Getting the flock out of here - a diary of a crazy chicken man

Discussion in 'Incubating & Hatching Eggs' started by ozexpat, Dec 25, 2012.

  1. ozexpat

    ozexpat CocoBeach Farm

    Day 18... well almost

    I am going to try and get to sleep a little earlier tonight so I am giving an update now - 1 hour before day 18 starts,

    Today is normal hatch day for quail. The remaining chicks that will hatch should hatch by this time tomorrow.

    Bernie will fire up the display case bator shortly and put the 160+ viable of the 260+ chicken eggs that made the journey tomorrow.

    After losses from transportation, here is what will go into lockdown

    JERSEY GIANT 19/25,
    BBS ORP 14/15,
    AUSTRALORP 19/27,
    BLACK BRESSE 8/17,
    SERAMA 8/20
    OGM'S HRIR 3/4
    BCM 6/8,
    KEVINS 12/13
    NO MARKINGS (RIR BPR LavOrp) 60/91
    Last edited: Jun 13, 2013
    2 people like this.
  2. hillfloweranch

    hillfloweranch Chillin' With My Peeps

    Dec 18, 2012
    Los Angeles, California
    This photo junkie is satiated!!! Lol
    1 person likes this.
  3. ozexpat

    ozexpat CocoBeach Farm

    Day 18.

    Coturnix hatch is basically over. We have 18 that made it through. This will be enough Texas A&M to get the breed going. I may bring some more next year for genetic diversity. I am seriously pleased that we got a few. When I saw the losses from shipping I thought that these guys were so scrambled we had no chance.

    The humidity issue is still scaring me. I may have to rig a full size style dehumidifier into the megabator. There were several quail that internally pipped but could not manouver to get out of the shell. Late loss like that is usually from chicks that have no room from being overloaded with fluid.

    I have everything crossed that we can get a eighty chickens out and a breeding pair minimum of each.

    We will delay lockdown till the last possible minute.

    The adventure continues................
    1 person likes this.
  4. sluggospud

    sluggospud Chillin' With My Peeps

    Mar 17, 2012
    Does this mean that any fertile eggs from your breeding pairs will need to be hatched in an incubator because it's too humid to hatch eggs under a broody hen?
  5. Ashburnham

    Ashburnham Chillin' With My Peeps

    Last edited: Jun 14, 2013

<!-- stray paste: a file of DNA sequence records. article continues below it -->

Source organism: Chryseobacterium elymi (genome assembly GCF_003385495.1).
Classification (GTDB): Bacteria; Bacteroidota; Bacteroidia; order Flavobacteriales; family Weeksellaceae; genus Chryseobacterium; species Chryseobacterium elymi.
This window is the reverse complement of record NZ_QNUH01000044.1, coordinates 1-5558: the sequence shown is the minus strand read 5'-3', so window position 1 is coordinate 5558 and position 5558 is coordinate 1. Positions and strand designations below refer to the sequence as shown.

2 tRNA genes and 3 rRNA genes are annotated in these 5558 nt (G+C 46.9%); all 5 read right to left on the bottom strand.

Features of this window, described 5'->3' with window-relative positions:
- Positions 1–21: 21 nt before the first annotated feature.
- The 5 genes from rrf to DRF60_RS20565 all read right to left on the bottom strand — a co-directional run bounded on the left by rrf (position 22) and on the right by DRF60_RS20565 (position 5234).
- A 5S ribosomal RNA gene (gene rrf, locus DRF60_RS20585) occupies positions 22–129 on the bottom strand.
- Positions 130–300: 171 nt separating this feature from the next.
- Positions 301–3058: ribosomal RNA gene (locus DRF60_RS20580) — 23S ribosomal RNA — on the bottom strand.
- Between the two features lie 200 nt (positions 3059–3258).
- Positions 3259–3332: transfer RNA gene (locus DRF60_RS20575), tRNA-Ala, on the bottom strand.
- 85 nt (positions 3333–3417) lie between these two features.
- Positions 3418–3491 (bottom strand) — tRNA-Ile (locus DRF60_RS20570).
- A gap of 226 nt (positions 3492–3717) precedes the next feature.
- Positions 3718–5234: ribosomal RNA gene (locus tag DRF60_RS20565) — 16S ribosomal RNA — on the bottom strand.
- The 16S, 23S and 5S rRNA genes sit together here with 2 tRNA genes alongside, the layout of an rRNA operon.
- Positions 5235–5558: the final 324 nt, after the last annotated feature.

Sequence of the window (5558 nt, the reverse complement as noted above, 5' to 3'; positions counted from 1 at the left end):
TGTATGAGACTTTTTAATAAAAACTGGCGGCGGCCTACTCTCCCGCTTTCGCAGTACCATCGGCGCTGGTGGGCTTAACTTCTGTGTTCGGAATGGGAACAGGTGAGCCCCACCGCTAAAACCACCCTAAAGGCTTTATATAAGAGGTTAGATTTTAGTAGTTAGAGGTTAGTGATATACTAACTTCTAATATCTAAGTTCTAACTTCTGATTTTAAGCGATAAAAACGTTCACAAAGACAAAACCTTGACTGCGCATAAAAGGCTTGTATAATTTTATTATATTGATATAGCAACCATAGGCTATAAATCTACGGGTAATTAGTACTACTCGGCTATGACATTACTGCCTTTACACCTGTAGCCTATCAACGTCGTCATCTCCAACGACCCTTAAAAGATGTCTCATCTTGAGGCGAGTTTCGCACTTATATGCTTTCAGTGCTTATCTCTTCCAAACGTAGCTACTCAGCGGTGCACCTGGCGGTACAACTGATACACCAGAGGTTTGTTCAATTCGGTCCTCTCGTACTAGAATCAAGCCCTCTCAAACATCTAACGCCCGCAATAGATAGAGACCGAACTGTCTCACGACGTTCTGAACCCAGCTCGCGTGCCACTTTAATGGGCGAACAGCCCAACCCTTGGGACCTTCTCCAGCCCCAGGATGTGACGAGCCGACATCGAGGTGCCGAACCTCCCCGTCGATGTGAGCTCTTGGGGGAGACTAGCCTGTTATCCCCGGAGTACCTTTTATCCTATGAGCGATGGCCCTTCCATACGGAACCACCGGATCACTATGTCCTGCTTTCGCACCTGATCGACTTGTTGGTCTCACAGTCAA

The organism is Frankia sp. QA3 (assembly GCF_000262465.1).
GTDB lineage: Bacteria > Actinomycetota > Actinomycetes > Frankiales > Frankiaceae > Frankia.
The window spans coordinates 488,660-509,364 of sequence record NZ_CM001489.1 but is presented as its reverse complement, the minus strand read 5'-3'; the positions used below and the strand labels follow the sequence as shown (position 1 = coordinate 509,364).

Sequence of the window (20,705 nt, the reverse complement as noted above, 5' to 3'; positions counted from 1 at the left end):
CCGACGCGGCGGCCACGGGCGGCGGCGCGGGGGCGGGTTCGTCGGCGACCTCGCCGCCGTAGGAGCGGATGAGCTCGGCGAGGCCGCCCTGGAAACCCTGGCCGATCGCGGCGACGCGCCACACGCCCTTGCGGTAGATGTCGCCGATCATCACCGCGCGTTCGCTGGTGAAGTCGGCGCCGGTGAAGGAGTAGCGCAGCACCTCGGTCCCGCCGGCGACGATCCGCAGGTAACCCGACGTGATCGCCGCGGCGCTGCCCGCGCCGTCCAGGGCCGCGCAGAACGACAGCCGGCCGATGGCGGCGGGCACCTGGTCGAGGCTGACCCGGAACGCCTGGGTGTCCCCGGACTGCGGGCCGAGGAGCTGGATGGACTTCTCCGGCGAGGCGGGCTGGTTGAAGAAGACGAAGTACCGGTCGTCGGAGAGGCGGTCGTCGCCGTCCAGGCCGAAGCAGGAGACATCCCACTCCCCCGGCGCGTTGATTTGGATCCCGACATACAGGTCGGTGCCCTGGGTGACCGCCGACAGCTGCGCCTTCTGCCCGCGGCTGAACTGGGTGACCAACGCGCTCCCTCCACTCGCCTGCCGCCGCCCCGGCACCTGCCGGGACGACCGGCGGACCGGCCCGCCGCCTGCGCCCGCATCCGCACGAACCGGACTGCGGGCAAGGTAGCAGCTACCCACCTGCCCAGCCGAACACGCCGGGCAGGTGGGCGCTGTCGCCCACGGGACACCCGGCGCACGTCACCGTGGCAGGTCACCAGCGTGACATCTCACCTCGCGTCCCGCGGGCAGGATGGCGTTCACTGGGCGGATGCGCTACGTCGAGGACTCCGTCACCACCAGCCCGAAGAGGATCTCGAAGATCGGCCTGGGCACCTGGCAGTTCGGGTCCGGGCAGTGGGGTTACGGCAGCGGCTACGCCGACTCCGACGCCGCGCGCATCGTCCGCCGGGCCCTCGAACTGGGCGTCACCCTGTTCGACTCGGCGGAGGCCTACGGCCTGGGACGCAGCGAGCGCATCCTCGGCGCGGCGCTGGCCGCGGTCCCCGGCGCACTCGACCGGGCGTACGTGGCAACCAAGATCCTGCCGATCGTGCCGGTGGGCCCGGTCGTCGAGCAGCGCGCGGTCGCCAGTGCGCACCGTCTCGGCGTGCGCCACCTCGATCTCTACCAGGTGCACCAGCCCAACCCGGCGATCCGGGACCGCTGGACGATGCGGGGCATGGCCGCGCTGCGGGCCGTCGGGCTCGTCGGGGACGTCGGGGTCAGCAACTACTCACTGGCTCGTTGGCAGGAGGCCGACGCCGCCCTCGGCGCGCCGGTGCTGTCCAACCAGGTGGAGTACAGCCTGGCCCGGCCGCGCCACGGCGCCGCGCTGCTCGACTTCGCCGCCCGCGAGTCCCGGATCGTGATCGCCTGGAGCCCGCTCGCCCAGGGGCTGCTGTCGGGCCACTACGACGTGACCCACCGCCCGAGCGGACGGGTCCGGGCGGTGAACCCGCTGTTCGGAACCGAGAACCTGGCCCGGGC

6. ozexpat

    ozexpat CocoBeach Farm

    ....and there lies the magic of a chicken's butt.

    The answer is a simple no. The rationale behind the answer is a complex milieu that we have trouble duplicating.

    My 'scovy duck recently sat on 21 eggs. Her sister sat on 16. Five weeks later we had 37 ducklings. Now a duck lays an egg per day. so even if they shared eggs, we had eggs that were 18 days old hatch. 100% hatch rate. Good luck trying to do that in an incubator!

    Nature shares something with fowl that it does not share with us. We spend millions of dollars each year in research trying to duplicate nature. Nature also doesn't pack eggs and transport them 10000 miles.

    Ultimately we will use broodies whenever we have them. I have nine local hens that are much more like the green and red jungle fowls that gallus domesticus derived from than the selectively bred chickens I am trying to hatch. They go broody constantly. I will use their butts whenever I have the opportunity and I pray that it will be many times a year.

    There is so much more to it than humidity but I am trying to replicate what I have had success with. That's the dry hatch method. 40% humidity seems to work for me. 50% leaves me with chicks that chirp in their shell and die.
  7. Bens-Hens

    Bens-Hens Chillin' With My Peeps

    I was cutting some metal today on a really big saw, and thought of your incubator, Day 19 approaching and how there could be 200 eggs in there, having a little pre-pip wiggle!

    Fingers crossed for the 100 mark, aim high!
  8. ozexpat

    ozexpat CocoBeach Farm

    Its getting close all right. I would love to hatch 100. Thanks for the encouragement Ben. Your a decent bloke for a Sandgroper

    When I have the bator outside you should check your radio signals - you may get alien communications bouncing off it and heading south.
    Last edited: Jun 14, 2013
  9. Phage

    Phage Mad Scientist

    Aug 1, 2009
    San Diego, CA
    Oz, if excess humidity is an issue throughout the incubation then I would not necessarily increase it at all for hatching.
    Last edited: Jun 14, 2013
  10. ozexpat

    ozexpat CocoBeach Farm

    it has been a thought of mine as well. My concern is that I could then cause shrink wrapping. I would hate to lose chicks for another reason - although one they start pipping the humidity with jump on its own. Hoy Vey.

    One day when I am old and retired I will do controlled studies on all the theories I have.

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